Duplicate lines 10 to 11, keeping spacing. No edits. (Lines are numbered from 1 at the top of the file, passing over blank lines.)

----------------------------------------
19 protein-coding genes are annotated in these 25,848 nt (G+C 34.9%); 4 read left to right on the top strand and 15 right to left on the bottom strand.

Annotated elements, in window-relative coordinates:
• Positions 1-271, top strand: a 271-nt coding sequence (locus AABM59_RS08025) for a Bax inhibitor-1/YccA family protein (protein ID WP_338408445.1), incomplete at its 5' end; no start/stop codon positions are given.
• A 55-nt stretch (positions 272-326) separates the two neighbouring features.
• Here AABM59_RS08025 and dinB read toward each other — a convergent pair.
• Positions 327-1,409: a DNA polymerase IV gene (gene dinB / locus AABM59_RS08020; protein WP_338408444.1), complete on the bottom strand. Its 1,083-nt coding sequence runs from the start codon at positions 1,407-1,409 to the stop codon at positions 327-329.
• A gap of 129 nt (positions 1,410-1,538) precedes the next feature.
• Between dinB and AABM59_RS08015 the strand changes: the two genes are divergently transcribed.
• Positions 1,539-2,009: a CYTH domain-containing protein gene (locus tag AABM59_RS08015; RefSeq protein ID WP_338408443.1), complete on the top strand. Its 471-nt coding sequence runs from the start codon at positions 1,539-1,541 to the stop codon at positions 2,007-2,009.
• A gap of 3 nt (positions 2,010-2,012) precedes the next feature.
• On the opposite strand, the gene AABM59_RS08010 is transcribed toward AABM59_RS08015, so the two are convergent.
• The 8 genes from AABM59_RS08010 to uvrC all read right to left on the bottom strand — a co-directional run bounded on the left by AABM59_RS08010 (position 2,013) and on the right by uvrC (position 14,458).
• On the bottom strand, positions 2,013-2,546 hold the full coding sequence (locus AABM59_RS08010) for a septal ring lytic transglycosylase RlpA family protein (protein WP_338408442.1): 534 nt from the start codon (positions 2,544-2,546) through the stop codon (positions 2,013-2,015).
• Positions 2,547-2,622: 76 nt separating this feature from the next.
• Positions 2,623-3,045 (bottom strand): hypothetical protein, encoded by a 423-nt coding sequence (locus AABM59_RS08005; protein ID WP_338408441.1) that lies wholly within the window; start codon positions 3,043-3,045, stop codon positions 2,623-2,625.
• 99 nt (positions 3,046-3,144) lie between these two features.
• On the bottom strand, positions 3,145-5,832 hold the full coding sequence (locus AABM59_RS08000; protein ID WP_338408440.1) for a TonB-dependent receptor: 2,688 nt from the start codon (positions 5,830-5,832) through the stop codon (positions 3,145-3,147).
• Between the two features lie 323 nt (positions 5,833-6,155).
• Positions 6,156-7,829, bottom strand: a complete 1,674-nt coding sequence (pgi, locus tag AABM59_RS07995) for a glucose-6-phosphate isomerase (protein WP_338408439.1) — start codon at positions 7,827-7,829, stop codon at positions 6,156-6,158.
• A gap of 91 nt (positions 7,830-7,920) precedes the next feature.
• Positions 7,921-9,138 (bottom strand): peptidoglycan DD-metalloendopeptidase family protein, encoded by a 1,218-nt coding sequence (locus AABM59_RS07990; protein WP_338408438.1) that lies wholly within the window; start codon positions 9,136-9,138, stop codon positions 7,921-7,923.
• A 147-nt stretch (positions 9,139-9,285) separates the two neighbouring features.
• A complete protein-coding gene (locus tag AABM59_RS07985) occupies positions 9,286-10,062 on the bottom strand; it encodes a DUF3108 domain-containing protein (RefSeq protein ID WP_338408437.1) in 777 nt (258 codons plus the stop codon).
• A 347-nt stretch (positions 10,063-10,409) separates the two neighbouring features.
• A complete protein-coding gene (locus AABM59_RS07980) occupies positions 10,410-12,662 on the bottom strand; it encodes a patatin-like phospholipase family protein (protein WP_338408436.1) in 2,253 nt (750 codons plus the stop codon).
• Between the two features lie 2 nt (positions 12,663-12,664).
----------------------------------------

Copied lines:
• A gap of 3 nt (positions 2,010-2,012) precedes the next feature.
• On the opposite strand, the gene AABM59_RS08010 is transcribed toward AABM59_RS08015, so the two are convergent.